Tag Archives: dharma

How do I find my purpose?

“How do I find my purpose?”

This is a question I hear frequently, when a person feels lost or isn’t enjoying their current work situation. They know they don’t want to be where they are, but they don’t know what they want to do either. In life, everything is a process. Rarely do we jump from one situation to our ideal situation. It usually involves steps. The first thing to do, is to stop beating yourself up because you haven’t found your purpose yet! Many people don’t find their purpose until later in life, and the more of life I’ve observed, I’ve come to realise that purpose very often finds us.

However, if you are eager to move forward in your life and let go of all the things that aren’t serving you, I would suggest that you change the question “How do I find my purpose?” to “How do I live my life on purpose?” This is going to help you change the way you feel about your current situation. If we’re not happy right here and now, we’re not necessarily going to be any happier when we arrive “over there”. Many people are working in fields they’re not enjoying, but feel unable to leave because of financial commitments or no experience or training in another field. Wherever you are at, begin to notice the things you do enjoy about your situation, because nothing is ever all-bad or all-good. Make a list every day of the positive aspects of your job or situation – it may be something as simple as a comfortable office chair, having a good cup of coffee at your desk, or another staff member being helpful. The more you focus on the positives and feel gratitude for them, the more the Universe will send you to be grateful for. This attitude of gratitude is going to not only create a change in you; it’s going to create a change in your environment!

When you have some quiet time on your own, grab a pen and paper and do the following:

  • Make a list of everything you love to do – something or things that when you are doing them, you feel complete joy and happiness and lose track of all space and time. I call this “being in the zone”. We all have a gift or gifts. Many of us were not encouraged enough to explore this part of ourselves in our childhood if it was not something our parents valued, or perhaps got the message that we could it enjoy it as a pastime, but to choose a career that would keep us employed and earning money (“don’t even think about earning money from something you love to do because that’s not work!”).
  • Write another list of things you know you’re good at (chances are at least some of these things you love to do!).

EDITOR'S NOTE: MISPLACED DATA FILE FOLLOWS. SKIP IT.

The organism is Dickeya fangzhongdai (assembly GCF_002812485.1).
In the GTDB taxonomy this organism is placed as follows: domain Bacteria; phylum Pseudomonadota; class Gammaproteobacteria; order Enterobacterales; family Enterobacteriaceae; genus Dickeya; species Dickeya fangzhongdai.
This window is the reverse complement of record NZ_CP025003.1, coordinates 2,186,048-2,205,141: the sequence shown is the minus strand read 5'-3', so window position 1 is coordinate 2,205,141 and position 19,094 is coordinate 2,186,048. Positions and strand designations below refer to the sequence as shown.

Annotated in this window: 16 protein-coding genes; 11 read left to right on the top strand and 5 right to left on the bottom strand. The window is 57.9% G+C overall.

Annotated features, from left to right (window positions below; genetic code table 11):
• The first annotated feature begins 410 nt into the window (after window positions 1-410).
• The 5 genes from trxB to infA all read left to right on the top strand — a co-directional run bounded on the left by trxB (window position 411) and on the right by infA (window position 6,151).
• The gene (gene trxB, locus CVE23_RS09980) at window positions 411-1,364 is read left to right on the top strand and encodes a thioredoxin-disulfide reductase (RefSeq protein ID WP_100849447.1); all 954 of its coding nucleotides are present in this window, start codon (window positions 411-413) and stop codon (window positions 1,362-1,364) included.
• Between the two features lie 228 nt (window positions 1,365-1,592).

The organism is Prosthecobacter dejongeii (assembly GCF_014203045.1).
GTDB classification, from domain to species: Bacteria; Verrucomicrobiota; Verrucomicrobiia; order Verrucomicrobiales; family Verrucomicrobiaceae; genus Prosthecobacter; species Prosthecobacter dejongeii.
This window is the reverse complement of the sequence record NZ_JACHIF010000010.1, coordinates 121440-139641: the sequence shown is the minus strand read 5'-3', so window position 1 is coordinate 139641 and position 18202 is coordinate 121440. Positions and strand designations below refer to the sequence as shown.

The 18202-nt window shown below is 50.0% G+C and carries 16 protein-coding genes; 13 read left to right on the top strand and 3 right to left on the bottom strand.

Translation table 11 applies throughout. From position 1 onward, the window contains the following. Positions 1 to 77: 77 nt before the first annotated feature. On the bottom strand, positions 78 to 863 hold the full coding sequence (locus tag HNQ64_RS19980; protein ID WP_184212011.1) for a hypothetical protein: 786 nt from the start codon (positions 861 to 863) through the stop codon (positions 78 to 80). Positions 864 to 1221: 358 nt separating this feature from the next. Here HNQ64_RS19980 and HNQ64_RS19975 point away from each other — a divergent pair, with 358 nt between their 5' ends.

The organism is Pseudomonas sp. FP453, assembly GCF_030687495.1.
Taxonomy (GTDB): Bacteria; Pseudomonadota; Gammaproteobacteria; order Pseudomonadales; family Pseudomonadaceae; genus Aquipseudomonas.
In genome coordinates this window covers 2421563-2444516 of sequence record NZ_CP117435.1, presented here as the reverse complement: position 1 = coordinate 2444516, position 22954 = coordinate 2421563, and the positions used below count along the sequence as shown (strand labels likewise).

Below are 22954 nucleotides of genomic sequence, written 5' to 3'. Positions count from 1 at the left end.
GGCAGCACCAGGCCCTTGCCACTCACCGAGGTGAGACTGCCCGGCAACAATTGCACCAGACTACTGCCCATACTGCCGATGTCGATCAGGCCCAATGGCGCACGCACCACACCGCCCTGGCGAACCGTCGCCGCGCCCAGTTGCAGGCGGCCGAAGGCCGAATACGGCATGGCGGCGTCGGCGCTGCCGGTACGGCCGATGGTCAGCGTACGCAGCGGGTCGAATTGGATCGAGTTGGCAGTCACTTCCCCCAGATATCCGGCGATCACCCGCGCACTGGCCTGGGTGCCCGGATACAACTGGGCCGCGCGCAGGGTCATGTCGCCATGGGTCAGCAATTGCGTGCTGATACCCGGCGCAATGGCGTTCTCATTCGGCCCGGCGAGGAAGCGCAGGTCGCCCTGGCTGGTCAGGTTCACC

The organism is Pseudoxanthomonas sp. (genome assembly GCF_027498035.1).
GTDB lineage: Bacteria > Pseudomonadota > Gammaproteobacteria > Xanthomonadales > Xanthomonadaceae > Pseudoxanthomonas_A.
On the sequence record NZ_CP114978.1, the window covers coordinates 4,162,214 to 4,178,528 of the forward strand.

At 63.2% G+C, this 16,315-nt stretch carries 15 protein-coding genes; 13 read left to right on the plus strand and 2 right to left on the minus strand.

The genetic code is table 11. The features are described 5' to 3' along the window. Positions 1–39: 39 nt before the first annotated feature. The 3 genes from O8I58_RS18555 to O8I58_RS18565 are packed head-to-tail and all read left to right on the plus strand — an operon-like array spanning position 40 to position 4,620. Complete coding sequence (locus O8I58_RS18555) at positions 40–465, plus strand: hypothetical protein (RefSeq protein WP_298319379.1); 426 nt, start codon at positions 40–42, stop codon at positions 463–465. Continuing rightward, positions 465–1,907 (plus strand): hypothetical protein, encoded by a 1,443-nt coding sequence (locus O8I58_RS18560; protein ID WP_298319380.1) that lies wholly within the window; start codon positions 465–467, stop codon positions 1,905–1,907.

• What are your strengths? Make a list of these and ask your friends and family (people whose opinions matter to you) what they think your strengths are and make a list of these as well. Once you have these answers, you should be getting a pretty good idea of what it is you’re meant to be doing.
  • Now ponder this question: If you could give something to the world to make it a better place, what would it be? (eg. peace, an end to poverty, happiness).
  • Now create a loose “mission statement”: For example: “Through my gift for creating beautiful spaces and my strengths of a positive attitude, kindness and patience, I will contribute happiness and harmony to the world.” (this person is on her way to being an interior designer).

Once you have identified what you’d like to be doing, ask yourself some questions:

  • Is it ok for me to have this?
  • What am I prepared to give up for it?
  • How is it going to affect the important people in my life?
  • Is it in my highest good and the highest good of all?

Some research will be necessary on what is needed to become that person. It may be that you need to re-educate, and if you’re reliant on your day job, you may have to fit it in after hours. No one said this is going to be easy! But staying in a job that feels unaligned to your soul, and giving most of your waking hours to it, isn’t easy in the long run either. Sometimes I hear “but there’s no money in it!”. Follow your passion, my dear, and the money will follow. It may not be as much as you’re earning as a chartered accountant (or it may be!), but you’ll find you won’t need as much because you’ll be happy, less stressed, and not needing all the expensive rewards we tend to give ourselves when we’re unaligned to our work. We are meant to be following our “dharma”. By becoming the best version of ourselves, we give a gift to all those around us and we raise the vibration of the earth.

The journey of a thousand miles starts with one step” said Lao Tzu. Knowing what you’re meant to be doing is the first step to creating the life you want.

Bill Gates told us “People tend to overestimate what they can do in the short-term and underestimate what they can do in the long-term”. Think long-term! Have patience with yourself and your dream. Make a vision board and put on it pictures and words that depict your ideal outcome. Look at it often and remind yourself you are on your path. Visualise being this person who is living their life purpose until you are in the “feeling” state of it.  It’s the feeling state that attracts to us that which we desire. Actually “be” that person you’d like to be! We are all creators and we all have the capacity to create the life we want.

In my next post, I’ll be writing about how to stay on track when making a transition.